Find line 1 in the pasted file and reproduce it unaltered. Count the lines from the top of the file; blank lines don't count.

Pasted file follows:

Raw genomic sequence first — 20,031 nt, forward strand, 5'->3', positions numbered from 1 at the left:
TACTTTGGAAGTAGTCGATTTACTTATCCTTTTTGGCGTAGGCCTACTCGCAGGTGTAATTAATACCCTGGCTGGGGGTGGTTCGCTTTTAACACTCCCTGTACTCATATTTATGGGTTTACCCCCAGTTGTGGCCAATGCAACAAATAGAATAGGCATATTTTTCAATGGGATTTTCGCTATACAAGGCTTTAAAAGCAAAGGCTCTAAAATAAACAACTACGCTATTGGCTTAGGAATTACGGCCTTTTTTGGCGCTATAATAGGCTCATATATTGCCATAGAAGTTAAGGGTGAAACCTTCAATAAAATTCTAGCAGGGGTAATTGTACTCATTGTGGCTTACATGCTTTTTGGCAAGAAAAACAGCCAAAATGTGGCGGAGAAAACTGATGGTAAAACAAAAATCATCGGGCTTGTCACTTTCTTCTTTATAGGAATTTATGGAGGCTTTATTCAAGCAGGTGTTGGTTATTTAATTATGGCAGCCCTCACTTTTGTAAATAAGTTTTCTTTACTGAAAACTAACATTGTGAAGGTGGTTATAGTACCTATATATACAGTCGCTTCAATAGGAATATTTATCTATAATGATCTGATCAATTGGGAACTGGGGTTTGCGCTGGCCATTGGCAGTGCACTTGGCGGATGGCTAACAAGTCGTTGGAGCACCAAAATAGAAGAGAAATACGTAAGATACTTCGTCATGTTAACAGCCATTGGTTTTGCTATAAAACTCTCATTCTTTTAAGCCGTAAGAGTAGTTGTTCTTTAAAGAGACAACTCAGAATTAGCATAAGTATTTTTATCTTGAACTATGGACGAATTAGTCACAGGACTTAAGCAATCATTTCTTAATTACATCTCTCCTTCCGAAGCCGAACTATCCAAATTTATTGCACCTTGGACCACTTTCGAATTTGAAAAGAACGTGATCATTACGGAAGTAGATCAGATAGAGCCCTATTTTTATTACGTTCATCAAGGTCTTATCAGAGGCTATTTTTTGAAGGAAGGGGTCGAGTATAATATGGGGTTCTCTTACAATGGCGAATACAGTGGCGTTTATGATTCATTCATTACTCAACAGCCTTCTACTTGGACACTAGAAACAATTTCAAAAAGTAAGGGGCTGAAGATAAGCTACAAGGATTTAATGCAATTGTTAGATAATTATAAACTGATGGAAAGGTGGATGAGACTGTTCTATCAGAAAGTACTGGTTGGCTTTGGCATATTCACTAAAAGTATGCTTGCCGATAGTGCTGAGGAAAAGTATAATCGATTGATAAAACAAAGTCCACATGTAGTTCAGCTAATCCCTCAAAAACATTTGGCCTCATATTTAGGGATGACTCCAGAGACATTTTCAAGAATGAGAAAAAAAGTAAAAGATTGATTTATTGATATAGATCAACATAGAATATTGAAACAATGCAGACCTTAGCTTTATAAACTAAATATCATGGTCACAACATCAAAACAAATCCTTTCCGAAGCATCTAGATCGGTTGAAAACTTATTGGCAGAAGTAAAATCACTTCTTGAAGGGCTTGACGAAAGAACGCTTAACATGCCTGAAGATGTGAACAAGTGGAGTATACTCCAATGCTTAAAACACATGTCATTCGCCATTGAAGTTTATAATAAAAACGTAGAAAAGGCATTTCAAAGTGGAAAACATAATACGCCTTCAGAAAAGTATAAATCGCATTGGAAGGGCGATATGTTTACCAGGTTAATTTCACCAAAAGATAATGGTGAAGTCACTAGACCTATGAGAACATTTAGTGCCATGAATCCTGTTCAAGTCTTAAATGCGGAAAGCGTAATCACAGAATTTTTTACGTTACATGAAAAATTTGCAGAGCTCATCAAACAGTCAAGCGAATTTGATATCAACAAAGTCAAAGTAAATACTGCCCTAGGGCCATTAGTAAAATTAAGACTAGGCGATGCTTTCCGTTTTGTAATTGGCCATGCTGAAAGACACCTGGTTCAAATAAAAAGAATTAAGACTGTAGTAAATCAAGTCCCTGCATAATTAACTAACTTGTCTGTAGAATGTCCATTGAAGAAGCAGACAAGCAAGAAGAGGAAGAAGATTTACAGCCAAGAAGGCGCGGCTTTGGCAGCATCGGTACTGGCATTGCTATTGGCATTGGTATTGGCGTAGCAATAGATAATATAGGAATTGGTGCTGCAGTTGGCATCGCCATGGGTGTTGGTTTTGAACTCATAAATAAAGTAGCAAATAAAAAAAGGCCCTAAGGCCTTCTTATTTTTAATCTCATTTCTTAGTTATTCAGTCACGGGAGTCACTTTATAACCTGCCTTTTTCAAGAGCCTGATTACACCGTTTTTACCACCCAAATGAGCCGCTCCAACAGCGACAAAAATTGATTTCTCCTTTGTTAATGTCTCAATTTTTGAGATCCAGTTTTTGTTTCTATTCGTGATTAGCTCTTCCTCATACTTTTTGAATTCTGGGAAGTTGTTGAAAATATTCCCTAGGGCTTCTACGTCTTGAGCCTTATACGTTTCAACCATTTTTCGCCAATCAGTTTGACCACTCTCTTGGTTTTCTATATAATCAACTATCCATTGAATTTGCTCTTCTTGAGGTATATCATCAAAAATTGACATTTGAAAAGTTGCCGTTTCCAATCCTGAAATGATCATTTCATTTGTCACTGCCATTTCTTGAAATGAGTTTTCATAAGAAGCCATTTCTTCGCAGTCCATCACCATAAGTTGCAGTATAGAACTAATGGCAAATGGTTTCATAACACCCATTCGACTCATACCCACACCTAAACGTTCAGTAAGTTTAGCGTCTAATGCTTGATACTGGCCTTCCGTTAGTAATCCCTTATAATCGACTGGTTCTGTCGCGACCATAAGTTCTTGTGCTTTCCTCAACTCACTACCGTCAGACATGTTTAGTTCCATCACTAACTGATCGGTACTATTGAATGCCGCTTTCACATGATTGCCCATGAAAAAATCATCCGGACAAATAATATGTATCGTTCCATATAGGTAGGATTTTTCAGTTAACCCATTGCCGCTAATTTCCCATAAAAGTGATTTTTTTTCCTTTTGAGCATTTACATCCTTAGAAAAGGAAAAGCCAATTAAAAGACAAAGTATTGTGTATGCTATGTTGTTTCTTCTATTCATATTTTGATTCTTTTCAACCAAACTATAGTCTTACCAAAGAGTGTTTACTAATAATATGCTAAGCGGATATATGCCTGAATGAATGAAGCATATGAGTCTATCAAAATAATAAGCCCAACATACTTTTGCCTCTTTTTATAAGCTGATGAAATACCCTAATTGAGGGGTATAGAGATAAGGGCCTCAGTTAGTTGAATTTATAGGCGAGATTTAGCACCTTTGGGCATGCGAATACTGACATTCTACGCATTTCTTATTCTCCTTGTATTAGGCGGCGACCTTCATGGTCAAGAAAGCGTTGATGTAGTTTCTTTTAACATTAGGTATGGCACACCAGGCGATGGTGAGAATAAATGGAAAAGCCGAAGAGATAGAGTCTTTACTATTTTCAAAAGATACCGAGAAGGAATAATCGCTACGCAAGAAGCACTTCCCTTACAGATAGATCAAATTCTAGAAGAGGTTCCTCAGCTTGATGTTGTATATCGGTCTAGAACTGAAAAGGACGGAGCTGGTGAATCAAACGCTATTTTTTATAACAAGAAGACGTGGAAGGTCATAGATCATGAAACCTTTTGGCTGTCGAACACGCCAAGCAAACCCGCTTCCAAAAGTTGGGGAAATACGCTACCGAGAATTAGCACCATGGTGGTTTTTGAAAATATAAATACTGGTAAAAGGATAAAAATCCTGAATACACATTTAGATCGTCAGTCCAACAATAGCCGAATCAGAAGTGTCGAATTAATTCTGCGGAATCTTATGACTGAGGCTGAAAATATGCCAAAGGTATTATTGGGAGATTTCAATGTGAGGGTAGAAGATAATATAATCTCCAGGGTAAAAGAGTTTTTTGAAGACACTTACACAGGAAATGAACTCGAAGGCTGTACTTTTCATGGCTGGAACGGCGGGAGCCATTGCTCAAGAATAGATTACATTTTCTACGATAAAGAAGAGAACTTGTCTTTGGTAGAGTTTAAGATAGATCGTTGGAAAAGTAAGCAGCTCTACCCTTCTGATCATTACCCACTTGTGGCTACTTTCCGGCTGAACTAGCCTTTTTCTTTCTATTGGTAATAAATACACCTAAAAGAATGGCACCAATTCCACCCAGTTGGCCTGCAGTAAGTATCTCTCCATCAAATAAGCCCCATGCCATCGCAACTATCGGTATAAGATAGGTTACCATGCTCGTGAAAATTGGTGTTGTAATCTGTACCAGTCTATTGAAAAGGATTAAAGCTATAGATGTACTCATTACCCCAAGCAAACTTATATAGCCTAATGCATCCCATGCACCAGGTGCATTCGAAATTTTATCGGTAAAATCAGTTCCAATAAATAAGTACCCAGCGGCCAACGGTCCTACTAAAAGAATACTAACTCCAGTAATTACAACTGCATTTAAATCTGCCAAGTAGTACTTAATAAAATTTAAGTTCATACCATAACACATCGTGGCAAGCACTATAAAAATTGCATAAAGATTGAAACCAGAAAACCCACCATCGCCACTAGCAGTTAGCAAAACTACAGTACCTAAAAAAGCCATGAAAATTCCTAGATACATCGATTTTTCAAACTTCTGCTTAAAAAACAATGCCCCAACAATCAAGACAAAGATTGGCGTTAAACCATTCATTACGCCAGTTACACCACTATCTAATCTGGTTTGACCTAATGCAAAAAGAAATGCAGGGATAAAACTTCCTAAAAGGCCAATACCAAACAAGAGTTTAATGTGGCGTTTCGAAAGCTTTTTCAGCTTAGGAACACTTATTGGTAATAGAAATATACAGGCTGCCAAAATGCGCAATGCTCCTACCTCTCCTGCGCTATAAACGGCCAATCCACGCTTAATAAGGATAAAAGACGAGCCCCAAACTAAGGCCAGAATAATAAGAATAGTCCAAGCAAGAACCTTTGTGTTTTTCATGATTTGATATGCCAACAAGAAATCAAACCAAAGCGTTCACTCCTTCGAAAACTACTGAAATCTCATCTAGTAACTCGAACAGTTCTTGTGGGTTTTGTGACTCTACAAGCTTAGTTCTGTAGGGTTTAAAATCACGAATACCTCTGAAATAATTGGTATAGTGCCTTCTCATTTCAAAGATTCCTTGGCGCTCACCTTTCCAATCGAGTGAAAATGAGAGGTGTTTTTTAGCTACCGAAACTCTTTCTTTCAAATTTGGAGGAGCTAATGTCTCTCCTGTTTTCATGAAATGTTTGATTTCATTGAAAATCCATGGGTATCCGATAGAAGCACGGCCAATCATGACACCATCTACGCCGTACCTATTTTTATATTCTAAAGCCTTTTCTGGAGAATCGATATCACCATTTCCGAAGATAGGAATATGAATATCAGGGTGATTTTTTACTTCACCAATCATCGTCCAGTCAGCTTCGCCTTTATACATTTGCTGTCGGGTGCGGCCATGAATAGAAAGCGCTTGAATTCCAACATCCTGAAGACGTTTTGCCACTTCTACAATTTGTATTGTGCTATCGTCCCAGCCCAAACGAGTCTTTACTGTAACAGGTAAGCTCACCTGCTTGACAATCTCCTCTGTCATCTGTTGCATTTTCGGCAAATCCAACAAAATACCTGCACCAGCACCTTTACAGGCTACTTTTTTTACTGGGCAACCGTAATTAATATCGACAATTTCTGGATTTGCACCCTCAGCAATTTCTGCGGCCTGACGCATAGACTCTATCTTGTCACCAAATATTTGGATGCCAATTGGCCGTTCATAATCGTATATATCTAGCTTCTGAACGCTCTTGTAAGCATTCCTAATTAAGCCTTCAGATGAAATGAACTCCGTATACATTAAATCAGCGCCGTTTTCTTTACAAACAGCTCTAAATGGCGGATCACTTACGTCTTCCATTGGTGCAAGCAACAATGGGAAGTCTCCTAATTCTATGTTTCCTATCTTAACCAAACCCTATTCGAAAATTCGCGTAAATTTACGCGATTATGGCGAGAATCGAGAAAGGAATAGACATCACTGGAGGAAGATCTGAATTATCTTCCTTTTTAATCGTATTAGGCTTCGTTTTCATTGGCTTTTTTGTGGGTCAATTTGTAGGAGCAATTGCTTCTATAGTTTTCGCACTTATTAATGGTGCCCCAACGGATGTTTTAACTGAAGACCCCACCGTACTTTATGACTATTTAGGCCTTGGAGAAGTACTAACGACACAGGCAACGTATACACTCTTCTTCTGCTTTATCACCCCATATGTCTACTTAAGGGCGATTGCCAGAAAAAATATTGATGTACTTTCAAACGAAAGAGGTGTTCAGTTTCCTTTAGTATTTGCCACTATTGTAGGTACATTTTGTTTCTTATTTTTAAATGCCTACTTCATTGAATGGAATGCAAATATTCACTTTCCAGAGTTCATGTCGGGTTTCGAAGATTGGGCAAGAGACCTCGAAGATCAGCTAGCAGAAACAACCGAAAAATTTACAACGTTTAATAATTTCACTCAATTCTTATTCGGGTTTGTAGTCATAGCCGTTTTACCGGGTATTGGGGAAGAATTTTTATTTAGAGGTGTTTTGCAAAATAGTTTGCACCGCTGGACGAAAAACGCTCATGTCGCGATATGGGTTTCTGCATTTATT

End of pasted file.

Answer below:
Raw genomic sequence first — 20,031 nt, forward strand, 5'->3', positions numbered from 1 at the left: